Target Behavior and Financing: How Conclusive Is the Evidence?




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    • Chang is from Nanyang Business School, Nanyang Technological University. Dasgupta is from the Department of Finance, Hong Kong University of Science and Technology. We are grateful to John Graham (the editor), Campbell Harvey (the editor), an anonymous associate editor, two anonymous referees, two anonymous advisors, Heitor Almeida, Malcolm Baker, Sugato Bhattacharyya, Christine Brown, Murillo Campello, Howard Chan, Eric Chang, Long Chen, Kevin Davis, Doug Foster, Murray Frank, Fangjian Fu, Bruce Grundy, Gilles Hilary, Armen Hovakimian, Nengjiu Ju, Ayla Kayhan, Laura Liu, Peter MacKay, Salih Neftci, Douglas Rolph, Nilanjan Sen, Lewis Tam, Sheridan Titman, Mungo Wilson, Xueping Wu, and especially Michael Lemmon (AFA 2007 discussant), Jie Gan, Vidhan Goyal, and Michael Roberts for helpful comments, discussions, and suggestions. We thank Rongbing Huang for providing us his codes for the long-differencing technique. We also thank seminar participants at the 11th Finsia—Melbourne Centre Banking and Finance Conference, 2007 American Finance Association meetings, Arizona State University, Chinese University of Hong Kong, City University of Hong Kong, Hong Kong Baptist University, University of Macau, Hong Kong University of Science and Technology, Nanyang Technological University, National University of Singapore, Singapore Management University, University of Hong Kong, University of New South Wales Research Camp 2006, and University of Southern California. Chang acknowledges financial support from the Melbourne Centre for Financial Studies. Dasgupta acknowledges financial support from Hong Kong's Research Grants Council under grant # HKUST6451/05H.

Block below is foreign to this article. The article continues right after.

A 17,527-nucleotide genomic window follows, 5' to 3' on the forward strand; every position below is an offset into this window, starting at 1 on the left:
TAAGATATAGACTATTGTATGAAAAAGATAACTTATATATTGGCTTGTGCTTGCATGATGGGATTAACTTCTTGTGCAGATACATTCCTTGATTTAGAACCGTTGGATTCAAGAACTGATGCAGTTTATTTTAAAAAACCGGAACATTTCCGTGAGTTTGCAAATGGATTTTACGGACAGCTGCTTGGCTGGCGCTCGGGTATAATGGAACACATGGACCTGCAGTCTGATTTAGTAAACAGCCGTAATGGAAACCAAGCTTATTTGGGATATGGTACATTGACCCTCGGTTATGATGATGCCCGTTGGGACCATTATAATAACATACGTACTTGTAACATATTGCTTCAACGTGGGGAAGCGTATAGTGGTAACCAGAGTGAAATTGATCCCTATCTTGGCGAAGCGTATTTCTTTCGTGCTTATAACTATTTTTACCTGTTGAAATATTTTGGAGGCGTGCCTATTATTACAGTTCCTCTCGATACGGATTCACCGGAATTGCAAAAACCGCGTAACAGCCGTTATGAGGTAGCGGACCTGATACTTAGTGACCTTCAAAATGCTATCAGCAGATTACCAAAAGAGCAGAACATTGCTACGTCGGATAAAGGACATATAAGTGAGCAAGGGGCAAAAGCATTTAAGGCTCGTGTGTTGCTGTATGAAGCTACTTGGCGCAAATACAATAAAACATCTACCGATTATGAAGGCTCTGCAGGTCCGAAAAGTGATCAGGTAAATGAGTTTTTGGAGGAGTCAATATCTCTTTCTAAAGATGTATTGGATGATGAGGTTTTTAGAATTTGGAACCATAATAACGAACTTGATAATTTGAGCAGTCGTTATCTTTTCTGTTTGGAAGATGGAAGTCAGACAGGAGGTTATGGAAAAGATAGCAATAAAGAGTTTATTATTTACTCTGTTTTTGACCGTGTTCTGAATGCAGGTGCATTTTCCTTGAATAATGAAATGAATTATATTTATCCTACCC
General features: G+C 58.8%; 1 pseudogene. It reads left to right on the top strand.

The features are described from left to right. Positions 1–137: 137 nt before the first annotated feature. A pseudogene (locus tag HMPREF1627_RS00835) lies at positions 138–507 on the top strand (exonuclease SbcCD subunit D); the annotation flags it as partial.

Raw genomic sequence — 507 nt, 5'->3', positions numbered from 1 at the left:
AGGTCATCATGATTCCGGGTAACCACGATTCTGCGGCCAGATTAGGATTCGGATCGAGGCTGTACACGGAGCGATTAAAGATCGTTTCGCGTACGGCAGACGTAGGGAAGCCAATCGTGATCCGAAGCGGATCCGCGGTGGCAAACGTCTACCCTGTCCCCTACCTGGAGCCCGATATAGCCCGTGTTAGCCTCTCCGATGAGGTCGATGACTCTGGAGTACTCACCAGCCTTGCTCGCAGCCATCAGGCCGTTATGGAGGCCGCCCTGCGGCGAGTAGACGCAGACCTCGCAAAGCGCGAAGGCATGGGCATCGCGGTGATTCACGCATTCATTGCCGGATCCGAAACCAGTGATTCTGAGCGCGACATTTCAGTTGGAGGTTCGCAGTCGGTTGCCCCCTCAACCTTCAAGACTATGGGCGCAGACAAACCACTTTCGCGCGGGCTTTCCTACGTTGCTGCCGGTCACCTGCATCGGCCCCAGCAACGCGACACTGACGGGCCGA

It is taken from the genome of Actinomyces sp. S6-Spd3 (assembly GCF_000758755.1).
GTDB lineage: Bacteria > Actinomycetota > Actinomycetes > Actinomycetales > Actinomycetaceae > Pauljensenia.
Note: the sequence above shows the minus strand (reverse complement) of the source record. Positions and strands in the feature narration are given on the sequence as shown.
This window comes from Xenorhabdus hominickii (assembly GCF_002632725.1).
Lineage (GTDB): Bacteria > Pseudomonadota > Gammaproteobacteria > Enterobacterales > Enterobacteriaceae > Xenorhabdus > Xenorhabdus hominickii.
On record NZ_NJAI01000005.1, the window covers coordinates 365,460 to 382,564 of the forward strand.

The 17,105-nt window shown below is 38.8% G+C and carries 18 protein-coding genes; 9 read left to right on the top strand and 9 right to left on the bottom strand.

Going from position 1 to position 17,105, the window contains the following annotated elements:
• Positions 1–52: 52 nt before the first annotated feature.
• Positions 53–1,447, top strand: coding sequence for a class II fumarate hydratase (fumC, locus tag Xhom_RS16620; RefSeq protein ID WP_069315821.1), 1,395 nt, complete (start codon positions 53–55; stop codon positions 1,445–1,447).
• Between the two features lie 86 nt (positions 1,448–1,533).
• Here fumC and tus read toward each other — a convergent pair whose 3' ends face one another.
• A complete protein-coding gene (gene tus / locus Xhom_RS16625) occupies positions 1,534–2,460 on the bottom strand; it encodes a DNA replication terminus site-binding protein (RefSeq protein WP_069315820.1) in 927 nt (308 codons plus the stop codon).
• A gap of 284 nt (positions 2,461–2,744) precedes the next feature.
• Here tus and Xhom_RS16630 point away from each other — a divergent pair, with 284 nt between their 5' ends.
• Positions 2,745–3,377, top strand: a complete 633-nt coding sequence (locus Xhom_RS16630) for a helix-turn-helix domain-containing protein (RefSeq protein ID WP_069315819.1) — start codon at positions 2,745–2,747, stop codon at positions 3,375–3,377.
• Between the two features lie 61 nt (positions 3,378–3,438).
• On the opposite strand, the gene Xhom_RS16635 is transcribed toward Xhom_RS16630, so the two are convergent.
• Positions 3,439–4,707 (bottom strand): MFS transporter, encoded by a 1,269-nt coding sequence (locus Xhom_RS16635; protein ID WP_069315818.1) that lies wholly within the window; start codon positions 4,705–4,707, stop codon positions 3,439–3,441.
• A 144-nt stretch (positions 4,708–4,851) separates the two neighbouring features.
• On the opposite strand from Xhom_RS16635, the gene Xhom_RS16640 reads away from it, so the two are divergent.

The notion that firms have a debt ratio target that is a primary determinant of financing behavior is influential in finance. Yet, how definitive is the evidence? We address this issue by generating samples where financing is unrelated to a firm's current debt ratio or a target. We find that much of the available evidence in favor of target behavior based on leverage ratio changes can be reproduced for these samples. Taken together, our findings suggest that a number of existing tests of target behavior have no power to reject alternatives.